from Pt. Loma, California (Shoemaker, 192 6, figs. 8 and 10). Correspondence is noted in the shapes of 
coxae 5-6 and articles 5-6 of gnathopod 2. Gnathopod 1 of B. t. coyoa resembles that in figure 9c of 
Shoemaker, especially notable being the contrast to B. susurrator and ca/hariiiensis in number, size, shape 
and arrangement of setae. 

Records. — On coarse substrate from 9 to 30 m. 
Distribution of B. t. transversa. — Southern California, 2-27 m. 

Carinobatca Shoemaker, 1926 

Carinobatca differs from Batea in the presence of dorsal cusps on posterior segments and the elongate 
article 1 of the palp on maxilla 1. Heretofore the absence of inner lobes on the lower lip of Carinobatca 
appeared significant as a generic character but the type-species of Batea, B. cathar'mensis (Atlantic) also 
lacks inner lobes. The Pacific members of Batea have inner lobes and this should be evaluated as a 
generic character. 

If dorsal cusps alone were the characters distinguishing Carinobatca from Batea, there would be 
good cause to synonymize the genera because this kind of difference has rarely proved significant in other 
Gammaridea. Characters other than the first maxillary palp are assorted in Carinobatca much as they 
are in Batea and this would suggest a polyphyletic origin of the several species of Carinobatca from those 
of Batea. But, the consistency in first maxillary palp indicates a monophyletic development of 
Carinobatca. 

Heretofore the enlarged process on article 1 of antenna 1 in members of Carinobatca represented a 
good generic character, but a new species to be described below has the small process typical of Batea. 

Carinobatea conductor, new species 
Figure 1 1 
Diagnosis. — Rostrum of medium length and stoutness in contrast to other species of Carinobatca (having 
either shorter or longer rostra) ; distoventral tooth of article 1 of antenna 1 smaller than in other 
species; gnathopod 1 bearing only 2 distal setae (in contrast to 6 or more in other species) ; gnathopod 2 
with short article 3 (in contrast to its elongation in C. cuspidata Shoemaker, 1926), article 5 longer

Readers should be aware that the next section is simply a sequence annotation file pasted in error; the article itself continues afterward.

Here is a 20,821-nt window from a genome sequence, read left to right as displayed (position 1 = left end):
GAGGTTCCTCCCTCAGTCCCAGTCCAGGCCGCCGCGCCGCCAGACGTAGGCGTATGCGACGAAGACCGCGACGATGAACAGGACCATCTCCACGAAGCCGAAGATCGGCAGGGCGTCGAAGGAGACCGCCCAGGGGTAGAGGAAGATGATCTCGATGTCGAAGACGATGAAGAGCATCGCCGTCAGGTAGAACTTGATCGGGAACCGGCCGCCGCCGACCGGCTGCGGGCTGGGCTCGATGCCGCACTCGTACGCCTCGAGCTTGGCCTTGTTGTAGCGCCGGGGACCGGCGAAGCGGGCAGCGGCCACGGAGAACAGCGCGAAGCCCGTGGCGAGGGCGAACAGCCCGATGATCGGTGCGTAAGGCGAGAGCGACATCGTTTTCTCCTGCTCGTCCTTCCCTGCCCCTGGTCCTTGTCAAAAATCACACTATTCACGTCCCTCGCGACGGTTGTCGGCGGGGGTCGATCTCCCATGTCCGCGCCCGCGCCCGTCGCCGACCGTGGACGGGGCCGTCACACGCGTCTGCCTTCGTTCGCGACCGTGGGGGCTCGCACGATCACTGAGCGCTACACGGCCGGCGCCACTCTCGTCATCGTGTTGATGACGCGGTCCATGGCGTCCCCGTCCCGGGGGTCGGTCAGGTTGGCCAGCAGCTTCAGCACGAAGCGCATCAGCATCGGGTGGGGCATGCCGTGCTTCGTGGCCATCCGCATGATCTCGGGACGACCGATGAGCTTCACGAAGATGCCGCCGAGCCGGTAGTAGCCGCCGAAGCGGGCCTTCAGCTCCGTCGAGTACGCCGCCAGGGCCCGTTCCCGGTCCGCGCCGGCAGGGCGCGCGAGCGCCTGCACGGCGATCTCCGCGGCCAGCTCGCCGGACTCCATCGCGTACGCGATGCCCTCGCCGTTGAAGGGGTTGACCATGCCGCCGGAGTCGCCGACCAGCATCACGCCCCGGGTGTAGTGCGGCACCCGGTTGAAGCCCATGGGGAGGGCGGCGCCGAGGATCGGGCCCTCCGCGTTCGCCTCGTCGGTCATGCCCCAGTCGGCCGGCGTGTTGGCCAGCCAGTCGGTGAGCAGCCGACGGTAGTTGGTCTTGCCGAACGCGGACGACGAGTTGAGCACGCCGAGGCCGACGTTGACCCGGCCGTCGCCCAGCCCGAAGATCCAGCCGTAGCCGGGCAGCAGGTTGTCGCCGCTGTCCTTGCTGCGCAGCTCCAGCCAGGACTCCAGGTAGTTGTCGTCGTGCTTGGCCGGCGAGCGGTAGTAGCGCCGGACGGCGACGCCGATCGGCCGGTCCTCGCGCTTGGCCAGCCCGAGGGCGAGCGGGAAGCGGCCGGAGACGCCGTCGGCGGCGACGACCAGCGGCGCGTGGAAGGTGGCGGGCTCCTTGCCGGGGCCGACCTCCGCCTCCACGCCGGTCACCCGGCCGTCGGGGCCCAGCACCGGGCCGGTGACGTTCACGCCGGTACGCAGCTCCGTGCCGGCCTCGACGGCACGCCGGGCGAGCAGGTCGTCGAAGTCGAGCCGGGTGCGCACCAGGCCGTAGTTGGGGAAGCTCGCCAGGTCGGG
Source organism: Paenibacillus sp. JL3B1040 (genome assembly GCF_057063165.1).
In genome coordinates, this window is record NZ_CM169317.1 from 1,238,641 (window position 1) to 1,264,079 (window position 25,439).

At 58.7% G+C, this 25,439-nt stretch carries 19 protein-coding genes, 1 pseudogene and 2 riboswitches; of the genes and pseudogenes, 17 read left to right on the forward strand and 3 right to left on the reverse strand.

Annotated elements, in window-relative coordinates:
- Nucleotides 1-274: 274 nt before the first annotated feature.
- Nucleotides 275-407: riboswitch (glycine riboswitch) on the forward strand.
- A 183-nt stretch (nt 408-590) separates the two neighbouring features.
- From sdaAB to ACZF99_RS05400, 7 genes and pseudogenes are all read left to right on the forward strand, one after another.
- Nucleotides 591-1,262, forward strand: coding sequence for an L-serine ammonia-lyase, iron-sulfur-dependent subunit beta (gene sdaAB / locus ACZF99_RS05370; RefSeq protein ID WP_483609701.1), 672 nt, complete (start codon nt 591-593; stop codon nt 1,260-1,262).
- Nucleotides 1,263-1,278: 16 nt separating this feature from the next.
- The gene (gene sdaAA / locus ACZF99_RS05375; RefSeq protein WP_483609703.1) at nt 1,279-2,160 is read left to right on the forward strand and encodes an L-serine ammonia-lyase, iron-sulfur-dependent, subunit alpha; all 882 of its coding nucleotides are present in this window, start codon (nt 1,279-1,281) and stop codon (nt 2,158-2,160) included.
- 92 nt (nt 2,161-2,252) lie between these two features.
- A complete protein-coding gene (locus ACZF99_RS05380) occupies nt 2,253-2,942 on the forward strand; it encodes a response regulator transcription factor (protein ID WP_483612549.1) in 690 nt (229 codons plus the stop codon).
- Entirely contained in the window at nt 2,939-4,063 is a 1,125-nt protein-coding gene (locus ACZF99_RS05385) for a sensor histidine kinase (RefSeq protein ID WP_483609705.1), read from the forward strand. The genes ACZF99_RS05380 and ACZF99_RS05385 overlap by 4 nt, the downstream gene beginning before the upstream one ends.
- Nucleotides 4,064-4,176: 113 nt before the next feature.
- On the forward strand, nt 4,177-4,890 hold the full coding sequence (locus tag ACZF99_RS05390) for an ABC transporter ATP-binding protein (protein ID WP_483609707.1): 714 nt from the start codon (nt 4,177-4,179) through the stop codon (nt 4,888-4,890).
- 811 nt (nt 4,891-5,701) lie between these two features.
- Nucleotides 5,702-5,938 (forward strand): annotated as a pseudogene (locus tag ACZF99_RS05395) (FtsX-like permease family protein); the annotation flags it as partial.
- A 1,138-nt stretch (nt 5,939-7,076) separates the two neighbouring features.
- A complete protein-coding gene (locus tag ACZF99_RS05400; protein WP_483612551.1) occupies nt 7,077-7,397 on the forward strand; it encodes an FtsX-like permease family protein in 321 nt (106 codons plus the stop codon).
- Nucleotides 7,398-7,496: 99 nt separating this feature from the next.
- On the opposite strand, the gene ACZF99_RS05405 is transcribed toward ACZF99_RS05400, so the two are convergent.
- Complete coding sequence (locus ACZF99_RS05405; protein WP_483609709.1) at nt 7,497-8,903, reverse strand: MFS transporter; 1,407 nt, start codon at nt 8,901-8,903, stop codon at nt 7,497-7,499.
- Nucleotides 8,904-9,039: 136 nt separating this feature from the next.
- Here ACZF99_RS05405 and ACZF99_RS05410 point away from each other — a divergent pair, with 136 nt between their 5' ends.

than 6, its posterior lobe shallow and not pointing distally, palm oblique, equal to posterior margin of 
article 6; article 2 of pereopod 3 linear, lacking posterodistal lobe; posterodistal lobe of article 2 of 
pereopod 5 broadly expanded and deeply rounded (in contrast to C. carinata Shoemaker, 1926, having 
a shallow, quadrate lobe); lateral margin of peduncle of uropod 1 with about 10 spines (compared witli 
24 in C. cuspidata and about 11 in C. carinata); uropod 3 with flat, broad, heavily setose rami (in 
contrast to C. carinata but not C. cuspidata) ; plconites 1 and 2 each with small dorsal tooth, pereonite 7 
lacking tooth (in contrast to other species). 
Holotype. — USNM No. 111495, ? male, 4.0 mm. 

Type-locality. — BLA SIO-62-216, reef between Isla Ventana and Isla Cabeza de Caballo, shore, debris 
of fish sample, April 21, 1962, coll. Dr. Carl L. Hubbs and party. 

Relationship. — Similarities and contrasts to other species are stated in the diagnosis. The diversity of 
characters among species of Carinobatca is much stronger than in Batea with differences in dorsal body 
cusps, length of article 3 of gnathopod 2, striking differences in uropod 3 (see C. cuspidata), peduncular 
spines of uropod 1, article 2 of pereopod 5, and the cusp on article 1 of antenna 1. In their linear